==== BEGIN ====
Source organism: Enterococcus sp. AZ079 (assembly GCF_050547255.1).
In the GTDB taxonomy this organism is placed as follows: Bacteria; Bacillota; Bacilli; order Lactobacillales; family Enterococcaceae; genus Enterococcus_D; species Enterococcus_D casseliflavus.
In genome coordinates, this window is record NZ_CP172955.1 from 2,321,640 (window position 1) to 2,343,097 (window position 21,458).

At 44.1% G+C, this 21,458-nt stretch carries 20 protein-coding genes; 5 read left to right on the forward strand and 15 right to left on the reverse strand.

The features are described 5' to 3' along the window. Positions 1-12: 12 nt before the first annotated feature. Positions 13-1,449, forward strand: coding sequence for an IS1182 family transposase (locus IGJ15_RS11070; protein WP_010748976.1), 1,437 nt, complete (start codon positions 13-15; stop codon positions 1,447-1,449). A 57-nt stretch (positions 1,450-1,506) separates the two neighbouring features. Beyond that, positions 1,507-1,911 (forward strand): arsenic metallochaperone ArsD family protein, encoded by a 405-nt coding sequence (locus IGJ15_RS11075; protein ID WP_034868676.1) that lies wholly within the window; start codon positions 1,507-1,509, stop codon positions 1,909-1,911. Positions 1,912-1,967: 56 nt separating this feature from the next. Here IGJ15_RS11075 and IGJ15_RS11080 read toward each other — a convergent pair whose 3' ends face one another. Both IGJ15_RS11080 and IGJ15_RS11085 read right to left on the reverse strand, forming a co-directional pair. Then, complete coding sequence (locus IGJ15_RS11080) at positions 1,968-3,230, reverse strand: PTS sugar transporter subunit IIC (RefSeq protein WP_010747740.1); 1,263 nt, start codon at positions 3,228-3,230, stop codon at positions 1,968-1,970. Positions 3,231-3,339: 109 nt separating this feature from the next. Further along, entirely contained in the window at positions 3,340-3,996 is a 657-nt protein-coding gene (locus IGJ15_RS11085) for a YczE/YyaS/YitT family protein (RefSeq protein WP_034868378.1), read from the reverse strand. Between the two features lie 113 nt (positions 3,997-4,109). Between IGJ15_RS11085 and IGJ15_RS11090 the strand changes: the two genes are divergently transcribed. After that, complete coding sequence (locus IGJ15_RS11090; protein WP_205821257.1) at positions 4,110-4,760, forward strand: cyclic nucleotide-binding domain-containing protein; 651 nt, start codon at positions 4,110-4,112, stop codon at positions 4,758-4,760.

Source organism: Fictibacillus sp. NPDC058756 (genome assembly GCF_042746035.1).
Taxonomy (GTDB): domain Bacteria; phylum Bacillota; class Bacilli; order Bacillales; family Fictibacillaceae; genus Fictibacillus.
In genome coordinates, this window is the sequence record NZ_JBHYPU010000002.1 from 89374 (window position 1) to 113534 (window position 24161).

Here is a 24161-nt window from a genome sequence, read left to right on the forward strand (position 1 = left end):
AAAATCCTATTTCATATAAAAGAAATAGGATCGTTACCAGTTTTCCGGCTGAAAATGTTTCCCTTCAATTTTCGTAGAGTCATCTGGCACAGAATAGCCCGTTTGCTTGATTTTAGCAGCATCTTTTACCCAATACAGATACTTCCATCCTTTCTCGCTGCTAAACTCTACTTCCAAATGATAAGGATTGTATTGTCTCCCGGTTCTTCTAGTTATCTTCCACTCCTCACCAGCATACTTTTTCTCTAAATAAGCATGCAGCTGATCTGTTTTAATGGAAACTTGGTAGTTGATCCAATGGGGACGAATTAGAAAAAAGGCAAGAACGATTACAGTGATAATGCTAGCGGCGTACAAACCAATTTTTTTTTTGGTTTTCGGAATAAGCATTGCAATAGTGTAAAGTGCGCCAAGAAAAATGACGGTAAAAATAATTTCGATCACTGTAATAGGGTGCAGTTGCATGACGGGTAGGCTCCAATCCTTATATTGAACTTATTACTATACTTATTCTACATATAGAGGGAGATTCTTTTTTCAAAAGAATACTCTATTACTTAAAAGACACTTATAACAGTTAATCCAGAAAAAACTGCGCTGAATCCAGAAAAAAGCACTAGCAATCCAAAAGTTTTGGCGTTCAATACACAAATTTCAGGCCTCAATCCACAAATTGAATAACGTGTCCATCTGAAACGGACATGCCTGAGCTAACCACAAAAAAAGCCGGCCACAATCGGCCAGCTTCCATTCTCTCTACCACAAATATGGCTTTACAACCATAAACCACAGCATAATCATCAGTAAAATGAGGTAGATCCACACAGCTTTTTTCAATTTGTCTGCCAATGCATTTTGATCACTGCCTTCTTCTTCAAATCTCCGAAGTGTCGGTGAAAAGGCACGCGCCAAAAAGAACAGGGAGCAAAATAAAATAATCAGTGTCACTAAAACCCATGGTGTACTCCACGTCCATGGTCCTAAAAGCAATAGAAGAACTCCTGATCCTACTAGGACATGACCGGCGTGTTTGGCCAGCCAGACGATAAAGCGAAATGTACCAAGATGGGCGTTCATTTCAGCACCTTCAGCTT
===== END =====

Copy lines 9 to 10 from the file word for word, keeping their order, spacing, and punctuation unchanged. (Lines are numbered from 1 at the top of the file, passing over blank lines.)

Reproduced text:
Here is a 24161-nt window from a genome sequence, read left to right on the forward strand (position 1 = left end):
AAAATCCTATTTCATATAAAAGAAATAGGATCGTTACCAGTTTTCCGGCTGAAAATGTTTCCCTTCAATTTTCGTAGAGTCATCTGGCACAGAATAGCCCGTTTGCTTGATTTTAGCAGCATCTTTTACCCAATACAGATACTTCCATCCTTTCTCGCTGCTAAACTCTACTTCCAAATGATAAGGATTGTATTGTCTCCCGGTTCTTCTAGTTATCTTCCACTCCTCACCAGCATACTTTTTCTCTAAATAAGCATGCAGCTGATCTGTTTTAATGGAAACTTGGTAGTTGATCCAATGGGGACGAATTAGAAAAAAGGCAAGAACGATTACAGTGATAATGCTAGCGGCGTACAAACCAATTTTTTTTTTGGTTTTCGGAATAAGCATTGCAATAGTGTAAAGTGCGCCAAGAAAAATGACGGTAAAAATAATTTCGATCACTGTAATAGGGTGCAGTTGCATGACGGGTAGGCTCCAATCCTTATATTGAACTTATTACTATACTTATTCTACATATAGAGGGAGATTCTTTTTTCAAAAGAATACTCTATTACTTAAAAGACACTTATAACAGTTAATCCAGAAAAAACTGCGCTGAATCCAGAAAAAAGCACTAGCAATCCAAAAGTTTTGGCGTTCAATACACAAATTTCAGGCCTCAATCCACAAATTGAATAACGTGTCCATCTGAAACGGACATGCCTGAGCTAACCACAAAAAAAGCCGGCCACAATCGGCCAGCTTCCATTCTCTCTACCACAAATATGGCTTTACAACCATAAACCACAGCATAATCATCAGTAAAATGAGGTAGATCCACACAGCTTTTTTCAATTTGTCTGCCAATGCATTTTGATCACTGCCTTCTTCTTCAAATCTCCGAAGTGTCGGTGAAAAGGCACGCGCCAAAAAGAACAGGGAGCAAAATAAAATAATCAGTGTCACTAAAACCCATGGTGTACTCCACGTCCATGGTCCTAAAAGCAATAGAAGAACTCCTGATCCTACTAGGACATGACCGGCGTGTTTGGCCAGCCAGACGATAAAGCGAAATGTACCAAGATGGGCGTTCATTTCAGCACCTTCAGCTT